The 2014 Washington, D.C. Attorney General election was held on November 4, 2014, to elect the Attorney General of Washington, D.C., concurrently with elections to the United States Senate in various states and elections to the United States House of Representatives and various state and local elections.
This was the first election for the office, which was previously appointed by the Mayor. Due to delays caused by an attempt to push the election back to 2018, there were no primary elections for the office. Instead, every candidate – all of them Democrats – ran together in the general election.
Incumbent Democratic Attorney General Irvin B. Nathan, who was appointed by Mayor Vincent C. Gray in 2011, did not run in the election, which attorney Karl Racine won with 36% of the vote.
In a referendum in 2010, D.C. voters approved the establishment of an elected office of Attorney General by 76% to 24%. In July 2012, the D.C. Council voted to postpone the election to 2018, following disagreements over what powers and responsibilities the Attorney General should have. Council Chairman Phil Mendelson called the vote "an embarrassment."〔
In September 2013, Paul Zukerberg filed suit against the D.C. Council and the city elections claiming any delay would violate the District charter — which was amended through the 2010 ballot question to provide for the election of the city's top lawyer.〔 Attorney General Nathan initially argued that Zukerberg, who planned to run in the election, was not suffering any "meaningful hardship" from pushing back the election.〔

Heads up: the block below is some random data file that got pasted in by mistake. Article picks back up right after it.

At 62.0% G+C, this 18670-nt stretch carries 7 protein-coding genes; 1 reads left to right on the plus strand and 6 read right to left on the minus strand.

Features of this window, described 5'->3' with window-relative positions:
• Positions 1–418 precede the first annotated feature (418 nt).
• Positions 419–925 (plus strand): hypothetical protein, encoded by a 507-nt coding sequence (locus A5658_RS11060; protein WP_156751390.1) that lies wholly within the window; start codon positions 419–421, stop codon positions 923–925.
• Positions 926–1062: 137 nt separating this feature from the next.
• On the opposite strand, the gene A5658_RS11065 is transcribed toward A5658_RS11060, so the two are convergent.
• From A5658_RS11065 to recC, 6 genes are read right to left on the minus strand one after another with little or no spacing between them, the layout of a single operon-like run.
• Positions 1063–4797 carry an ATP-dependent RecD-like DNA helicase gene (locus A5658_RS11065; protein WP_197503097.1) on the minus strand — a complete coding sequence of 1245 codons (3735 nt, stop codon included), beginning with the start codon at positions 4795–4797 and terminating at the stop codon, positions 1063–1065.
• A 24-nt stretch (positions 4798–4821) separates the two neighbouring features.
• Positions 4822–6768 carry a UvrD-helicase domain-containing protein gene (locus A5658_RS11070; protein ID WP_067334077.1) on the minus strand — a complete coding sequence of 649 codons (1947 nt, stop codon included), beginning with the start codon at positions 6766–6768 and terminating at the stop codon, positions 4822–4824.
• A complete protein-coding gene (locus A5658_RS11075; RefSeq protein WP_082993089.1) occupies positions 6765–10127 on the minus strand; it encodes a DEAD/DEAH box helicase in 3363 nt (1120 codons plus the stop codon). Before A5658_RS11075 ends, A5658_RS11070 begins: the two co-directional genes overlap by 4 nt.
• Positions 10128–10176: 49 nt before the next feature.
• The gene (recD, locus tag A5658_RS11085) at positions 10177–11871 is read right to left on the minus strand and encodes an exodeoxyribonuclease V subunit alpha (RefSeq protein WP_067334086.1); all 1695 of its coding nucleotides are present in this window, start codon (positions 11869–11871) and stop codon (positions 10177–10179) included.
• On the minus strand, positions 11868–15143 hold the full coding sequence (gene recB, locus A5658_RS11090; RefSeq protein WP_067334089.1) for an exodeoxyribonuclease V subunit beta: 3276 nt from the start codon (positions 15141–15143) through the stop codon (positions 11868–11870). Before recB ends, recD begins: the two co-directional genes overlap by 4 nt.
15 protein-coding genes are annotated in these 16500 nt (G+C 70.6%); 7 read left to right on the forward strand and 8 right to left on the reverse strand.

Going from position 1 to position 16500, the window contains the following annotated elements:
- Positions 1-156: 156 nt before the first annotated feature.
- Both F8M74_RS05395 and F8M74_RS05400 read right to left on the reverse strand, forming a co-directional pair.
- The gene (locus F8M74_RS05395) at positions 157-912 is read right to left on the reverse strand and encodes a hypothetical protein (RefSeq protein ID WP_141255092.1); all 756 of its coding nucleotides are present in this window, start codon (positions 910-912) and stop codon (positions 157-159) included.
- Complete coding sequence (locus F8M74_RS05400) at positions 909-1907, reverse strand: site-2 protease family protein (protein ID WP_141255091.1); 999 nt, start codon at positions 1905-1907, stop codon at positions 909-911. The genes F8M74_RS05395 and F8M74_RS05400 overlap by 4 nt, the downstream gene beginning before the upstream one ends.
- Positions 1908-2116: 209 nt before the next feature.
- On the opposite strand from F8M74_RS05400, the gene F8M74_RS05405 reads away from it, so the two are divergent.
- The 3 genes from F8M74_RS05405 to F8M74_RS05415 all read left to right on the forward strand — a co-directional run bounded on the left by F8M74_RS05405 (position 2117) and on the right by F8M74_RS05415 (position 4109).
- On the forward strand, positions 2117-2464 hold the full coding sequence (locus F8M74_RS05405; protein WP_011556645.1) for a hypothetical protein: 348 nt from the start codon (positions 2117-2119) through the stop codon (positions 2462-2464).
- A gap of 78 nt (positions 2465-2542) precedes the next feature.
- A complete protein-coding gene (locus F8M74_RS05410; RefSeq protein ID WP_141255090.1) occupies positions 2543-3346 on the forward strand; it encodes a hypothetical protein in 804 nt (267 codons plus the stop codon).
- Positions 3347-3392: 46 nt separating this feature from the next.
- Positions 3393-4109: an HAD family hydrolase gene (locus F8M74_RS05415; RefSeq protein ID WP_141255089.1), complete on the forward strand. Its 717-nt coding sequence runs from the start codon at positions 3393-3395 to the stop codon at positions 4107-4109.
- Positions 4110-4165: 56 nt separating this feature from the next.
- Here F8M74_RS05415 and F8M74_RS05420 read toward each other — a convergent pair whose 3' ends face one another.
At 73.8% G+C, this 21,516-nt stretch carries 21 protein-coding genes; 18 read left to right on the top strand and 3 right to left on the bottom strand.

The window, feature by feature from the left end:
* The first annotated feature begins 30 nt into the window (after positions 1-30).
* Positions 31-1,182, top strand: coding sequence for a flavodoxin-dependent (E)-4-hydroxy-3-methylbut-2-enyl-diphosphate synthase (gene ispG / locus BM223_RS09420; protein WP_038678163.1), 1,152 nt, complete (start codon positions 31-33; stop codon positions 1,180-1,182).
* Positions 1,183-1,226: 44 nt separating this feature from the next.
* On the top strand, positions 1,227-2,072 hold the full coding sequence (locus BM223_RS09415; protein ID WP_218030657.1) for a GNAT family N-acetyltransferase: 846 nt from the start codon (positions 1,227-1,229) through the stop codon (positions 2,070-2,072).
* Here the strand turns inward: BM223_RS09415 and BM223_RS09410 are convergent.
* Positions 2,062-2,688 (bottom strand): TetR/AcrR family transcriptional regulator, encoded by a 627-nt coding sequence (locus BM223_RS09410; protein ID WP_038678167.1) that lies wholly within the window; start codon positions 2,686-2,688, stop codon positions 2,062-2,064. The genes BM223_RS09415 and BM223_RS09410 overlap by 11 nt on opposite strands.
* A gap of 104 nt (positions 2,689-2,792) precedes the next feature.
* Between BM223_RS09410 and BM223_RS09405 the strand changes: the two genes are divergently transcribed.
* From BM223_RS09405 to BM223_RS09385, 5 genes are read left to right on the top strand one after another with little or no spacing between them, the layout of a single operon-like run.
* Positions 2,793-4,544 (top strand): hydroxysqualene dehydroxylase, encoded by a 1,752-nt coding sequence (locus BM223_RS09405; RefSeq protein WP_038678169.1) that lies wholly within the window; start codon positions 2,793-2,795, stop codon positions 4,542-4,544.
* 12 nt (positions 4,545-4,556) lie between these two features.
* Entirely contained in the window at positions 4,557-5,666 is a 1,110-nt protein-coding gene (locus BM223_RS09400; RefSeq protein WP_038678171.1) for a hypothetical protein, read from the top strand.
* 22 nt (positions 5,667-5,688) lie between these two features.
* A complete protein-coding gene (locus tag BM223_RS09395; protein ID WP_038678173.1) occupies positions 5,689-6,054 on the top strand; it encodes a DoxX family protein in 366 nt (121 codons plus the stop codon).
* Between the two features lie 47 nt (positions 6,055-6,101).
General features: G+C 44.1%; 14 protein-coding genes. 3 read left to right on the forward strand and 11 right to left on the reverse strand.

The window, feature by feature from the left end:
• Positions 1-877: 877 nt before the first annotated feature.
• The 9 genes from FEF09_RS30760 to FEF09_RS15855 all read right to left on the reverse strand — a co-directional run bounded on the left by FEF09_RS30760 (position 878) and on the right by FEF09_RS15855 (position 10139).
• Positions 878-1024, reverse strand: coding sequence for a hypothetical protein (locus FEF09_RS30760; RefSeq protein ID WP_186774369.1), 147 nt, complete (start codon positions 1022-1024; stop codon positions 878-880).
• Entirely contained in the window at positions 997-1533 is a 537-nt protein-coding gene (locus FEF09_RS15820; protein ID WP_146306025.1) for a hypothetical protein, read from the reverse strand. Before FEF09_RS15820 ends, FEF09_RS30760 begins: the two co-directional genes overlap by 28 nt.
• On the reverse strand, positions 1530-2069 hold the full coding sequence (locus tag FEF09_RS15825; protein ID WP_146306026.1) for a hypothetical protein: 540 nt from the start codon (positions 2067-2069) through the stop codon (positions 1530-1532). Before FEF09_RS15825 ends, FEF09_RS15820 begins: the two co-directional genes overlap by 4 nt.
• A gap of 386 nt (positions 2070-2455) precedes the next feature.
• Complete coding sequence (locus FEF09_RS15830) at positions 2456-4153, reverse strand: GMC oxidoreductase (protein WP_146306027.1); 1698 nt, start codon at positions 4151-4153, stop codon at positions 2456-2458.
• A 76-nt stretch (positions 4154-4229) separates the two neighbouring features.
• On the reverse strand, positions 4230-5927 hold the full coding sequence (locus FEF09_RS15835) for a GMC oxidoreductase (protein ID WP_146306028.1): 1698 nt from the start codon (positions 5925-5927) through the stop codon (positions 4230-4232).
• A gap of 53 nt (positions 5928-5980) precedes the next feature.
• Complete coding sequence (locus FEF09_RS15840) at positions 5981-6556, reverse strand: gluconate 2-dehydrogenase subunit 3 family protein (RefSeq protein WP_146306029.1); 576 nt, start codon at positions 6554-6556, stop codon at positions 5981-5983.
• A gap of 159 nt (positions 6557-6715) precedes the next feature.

On February 7, 2014, a District of Columbia Superior Court judge ruled that ballots for the April 1 primary elections could be printed without the Attorney General race. Zukerberg appealed the ruling, declaring himself a candidate and arguing that he would suffer "irreparable harm" if the election were postponed.
On June 4, 2014 the District of Columbia Court of Appeals overturned the lower court's decision. According to the ruling, the Court of Appeals "() that the Superior Court's interpretation was incorrect as a matter of law and reverse." They stated in the ruling that the original language in the Elected Attorney General Act is ambiguous in stating the election "shall be after January 1, 2014," and that the attorney general referendum ratified by a majority of D.C. voters last year made it seem as though the election would take place in 2014.
抄文引用元・出典: フリー百科事典『 ウィキペディア（Wikipedia）』
■ウィキペディアで「Washington, D.C. Attorney General election, 2014」の詳細全文を読む